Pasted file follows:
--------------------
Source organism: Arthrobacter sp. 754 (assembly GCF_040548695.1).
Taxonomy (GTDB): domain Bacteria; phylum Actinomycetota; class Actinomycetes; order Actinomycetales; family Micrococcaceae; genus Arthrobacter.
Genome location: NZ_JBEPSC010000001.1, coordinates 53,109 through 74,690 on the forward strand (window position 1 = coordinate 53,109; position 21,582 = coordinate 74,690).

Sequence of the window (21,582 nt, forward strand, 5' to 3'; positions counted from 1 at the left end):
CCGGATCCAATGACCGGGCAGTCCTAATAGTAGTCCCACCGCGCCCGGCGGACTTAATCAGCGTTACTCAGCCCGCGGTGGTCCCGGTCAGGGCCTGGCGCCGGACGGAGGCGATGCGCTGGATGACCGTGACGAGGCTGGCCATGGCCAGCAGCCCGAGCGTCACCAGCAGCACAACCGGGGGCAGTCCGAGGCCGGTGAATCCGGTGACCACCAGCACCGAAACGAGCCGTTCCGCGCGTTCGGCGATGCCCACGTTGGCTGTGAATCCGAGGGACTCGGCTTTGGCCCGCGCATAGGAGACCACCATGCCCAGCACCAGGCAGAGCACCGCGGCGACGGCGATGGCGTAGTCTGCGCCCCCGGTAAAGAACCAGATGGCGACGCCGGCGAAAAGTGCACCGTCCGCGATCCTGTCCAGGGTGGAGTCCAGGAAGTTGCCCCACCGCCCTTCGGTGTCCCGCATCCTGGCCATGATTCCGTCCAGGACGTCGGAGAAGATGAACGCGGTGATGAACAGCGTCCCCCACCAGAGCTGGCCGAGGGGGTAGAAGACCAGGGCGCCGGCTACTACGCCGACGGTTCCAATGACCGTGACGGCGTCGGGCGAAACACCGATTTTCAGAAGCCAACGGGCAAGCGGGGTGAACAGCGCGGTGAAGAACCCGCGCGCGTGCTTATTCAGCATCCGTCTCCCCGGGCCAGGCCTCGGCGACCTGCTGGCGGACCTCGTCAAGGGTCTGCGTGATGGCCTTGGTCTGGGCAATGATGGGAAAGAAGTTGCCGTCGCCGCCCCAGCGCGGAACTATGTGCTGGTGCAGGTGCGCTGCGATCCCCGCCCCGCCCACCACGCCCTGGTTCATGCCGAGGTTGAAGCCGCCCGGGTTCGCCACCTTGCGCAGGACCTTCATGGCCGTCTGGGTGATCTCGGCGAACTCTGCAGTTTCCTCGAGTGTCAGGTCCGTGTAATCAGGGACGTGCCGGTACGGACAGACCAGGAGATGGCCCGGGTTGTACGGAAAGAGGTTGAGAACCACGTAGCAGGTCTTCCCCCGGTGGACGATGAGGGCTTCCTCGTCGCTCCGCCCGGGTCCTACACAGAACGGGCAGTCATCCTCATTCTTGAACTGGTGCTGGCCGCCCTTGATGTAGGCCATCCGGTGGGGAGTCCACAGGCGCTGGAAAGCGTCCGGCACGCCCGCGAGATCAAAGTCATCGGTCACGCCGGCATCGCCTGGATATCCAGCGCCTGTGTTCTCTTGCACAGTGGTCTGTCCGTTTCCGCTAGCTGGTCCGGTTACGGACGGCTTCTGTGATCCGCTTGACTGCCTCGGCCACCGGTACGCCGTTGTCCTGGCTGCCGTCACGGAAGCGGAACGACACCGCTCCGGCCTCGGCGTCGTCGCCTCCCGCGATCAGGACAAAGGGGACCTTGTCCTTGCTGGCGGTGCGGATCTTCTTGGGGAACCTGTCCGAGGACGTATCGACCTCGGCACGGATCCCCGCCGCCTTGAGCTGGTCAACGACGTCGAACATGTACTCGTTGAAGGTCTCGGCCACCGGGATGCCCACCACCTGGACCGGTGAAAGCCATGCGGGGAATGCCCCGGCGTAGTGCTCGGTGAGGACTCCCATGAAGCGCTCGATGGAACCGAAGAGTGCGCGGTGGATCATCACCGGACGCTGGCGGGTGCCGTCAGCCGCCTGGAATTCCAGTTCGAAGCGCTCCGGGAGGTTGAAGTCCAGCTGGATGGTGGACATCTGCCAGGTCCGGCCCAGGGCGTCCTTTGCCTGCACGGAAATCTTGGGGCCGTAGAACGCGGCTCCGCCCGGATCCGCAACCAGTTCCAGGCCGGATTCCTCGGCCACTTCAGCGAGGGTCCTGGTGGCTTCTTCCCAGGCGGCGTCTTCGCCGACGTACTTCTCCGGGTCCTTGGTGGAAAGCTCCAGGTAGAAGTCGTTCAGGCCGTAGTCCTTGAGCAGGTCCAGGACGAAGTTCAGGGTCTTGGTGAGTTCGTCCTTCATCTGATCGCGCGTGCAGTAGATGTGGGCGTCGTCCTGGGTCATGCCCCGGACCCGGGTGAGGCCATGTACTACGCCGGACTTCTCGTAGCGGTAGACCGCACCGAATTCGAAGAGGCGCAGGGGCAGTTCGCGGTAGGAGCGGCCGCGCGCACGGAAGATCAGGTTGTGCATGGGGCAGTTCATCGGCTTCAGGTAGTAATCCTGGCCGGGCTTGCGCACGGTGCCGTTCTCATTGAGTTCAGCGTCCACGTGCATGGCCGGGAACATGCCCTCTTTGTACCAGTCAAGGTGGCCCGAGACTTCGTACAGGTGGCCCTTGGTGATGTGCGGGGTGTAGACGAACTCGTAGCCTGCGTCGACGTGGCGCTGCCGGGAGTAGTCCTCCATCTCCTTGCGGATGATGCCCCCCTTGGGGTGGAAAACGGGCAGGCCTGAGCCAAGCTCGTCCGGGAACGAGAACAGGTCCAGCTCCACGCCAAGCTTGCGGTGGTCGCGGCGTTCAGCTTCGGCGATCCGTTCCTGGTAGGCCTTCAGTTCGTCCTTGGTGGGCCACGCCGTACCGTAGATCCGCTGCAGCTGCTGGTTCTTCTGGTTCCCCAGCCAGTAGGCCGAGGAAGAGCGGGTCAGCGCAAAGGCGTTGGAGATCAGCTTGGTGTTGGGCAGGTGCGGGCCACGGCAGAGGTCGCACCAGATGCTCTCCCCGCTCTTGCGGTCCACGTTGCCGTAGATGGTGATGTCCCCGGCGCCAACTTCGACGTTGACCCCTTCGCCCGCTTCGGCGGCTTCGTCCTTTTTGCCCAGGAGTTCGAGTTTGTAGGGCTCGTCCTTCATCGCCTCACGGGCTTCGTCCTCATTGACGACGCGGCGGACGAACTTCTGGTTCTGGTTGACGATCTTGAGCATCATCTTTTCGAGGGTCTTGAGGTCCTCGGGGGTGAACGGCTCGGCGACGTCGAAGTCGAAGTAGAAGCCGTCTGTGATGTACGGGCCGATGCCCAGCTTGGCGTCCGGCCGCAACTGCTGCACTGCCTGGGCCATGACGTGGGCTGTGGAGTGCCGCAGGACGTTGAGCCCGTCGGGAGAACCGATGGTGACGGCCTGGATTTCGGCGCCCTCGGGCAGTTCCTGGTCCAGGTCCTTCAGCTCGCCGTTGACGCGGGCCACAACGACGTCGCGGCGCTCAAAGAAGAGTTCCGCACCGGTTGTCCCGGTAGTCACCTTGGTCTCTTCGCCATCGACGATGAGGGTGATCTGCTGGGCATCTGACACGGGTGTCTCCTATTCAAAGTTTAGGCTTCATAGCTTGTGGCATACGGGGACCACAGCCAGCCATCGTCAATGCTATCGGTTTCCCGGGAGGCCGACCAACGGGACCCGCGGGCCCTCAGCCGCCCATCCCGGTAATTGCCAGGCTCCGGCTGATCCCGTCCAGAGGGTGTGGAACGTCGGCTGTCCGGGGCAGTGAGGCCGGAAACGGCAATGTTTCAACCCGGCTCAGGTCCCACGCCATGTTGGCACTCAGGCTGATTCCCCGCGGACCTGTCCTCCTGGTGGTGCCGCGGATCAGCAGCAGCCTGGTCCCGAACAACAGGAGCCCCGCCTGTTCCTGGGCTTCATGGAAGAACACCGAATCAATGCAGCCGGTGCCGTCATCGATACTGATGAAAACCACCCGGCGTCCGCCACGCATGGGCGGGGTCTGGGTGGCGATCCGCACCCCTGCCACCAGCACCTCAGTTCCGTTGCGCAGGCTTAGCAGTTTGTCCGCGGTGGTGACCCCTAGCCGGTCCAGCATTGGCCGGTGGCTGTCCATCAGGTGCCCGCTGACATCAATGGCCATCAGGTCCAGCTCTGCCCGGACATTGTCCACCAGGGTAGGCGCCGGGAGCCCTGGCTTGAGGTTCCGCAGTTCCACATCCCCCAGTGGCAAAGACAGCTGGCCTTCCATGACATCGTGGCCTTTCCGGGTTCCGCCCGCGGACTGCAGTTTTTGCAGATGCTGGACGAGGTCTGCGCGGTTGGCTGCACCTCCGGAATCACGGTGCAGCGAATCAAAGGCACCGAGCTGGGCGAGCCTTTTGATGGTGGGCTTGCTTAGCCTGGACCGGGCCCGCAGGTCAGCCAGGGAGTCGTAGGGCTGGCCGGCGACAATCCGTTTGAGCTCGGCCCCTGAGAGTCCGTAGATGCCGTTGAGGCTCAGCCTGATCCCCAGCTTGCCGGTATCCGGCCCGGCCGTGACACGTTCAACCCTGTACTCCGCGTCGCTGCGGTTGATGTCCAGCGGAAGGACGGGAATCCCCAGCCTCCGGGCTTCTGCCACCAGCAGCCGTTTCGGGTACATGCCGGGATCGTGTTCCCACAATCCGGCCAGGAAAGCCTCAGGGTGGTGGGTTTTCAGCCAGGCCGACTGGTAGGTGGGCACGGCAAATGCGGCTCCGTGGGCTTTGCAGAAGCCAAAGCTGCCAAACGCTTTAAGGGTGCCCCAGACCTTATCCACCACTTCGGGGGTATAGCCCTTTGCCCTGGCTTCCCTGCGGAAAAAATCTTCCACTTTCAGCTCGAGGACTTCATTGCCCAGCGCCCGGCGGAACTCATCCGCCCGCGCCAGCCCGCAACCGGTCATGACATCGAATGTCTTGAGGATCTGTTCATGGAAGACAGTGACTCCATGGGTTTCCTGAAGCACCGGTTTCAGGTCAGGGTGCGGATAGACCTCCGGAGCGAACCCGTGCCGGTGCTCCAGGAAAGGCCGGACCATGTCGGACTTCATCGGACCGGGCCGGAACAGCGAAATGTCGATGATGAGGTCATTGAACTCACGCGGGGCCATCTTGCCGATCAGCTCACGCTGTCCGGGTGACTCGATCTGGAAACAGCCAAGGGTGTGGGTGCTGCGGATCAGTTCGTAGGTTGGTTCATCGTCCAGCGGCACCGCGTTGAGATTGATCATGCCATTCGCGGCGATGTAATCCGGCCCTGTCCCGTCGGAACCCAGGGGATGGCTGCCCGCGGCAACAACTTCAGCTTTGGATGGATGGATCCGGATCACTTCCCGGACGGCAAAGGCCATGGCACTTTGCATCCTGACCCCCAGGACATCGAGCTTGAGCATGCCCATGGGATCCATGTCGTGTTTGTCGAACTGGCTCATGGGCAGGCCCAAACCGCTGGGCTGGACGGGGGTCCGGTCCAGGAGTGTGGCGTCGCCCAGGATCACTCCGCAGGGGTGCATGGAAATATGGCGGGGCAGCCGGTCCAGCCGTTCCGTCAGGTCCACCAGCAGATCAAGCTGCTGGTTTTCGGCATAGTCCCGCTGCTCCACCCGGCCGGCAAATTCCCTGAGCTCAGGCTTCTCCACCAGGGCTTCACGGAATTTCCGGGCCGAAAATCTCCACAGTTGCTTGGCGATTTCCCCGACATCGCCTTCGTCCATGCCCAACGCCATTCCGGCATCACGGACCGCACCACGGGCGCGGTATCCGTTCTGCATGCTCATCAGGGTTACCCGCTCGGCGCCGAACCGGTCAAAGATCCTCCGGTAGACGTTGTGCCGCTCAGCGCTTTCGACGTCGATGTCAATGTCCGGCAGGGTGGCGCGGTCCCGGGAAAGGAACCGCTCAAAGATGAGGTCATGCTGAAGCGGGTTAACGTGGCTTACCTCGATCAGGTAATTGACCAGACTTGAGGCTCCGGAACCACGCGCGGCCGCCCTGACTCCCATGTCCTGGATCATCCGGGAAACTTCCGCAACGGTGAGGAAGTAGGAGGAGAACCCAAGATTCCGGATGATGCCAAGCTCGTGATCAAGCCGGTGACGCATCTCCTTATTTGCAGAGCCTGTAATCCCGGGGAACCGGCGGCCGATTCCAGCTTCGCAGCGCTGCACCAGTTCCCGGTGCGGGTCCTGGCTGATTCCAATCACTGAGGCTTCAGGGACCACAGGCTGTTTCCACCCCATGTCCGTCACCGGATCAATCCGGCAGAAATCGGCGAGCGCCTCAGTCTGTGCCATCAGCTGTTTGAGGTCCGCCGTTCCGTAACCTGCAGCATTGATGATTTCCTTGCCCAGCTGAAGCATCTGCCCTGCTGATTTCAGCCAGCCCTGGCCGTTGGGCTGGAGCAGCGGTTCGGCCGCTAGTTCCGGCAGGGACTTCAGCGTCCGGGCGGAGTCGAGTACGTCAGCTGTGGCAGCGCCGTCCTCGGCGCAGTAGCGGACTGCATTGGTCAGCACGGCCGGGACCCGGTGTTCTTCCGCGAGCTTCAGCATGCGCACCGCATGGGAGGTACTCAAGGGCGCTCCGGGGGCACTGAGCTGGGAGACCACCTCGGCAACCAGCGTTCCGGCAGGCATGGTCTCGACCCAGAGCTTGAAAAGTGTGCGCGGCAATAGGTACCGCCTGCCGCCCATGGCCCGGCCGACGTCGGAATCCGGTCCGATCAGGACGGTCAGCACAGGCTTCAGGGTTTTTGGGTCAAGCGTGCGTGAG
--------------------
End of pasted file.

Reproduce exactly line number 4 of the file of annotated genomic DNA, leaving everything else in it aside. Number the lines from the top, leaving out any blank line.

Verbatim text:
Sequence of the window (21,582 nt, forward strand, 5' to 3'; positions counted from 1 at the left end):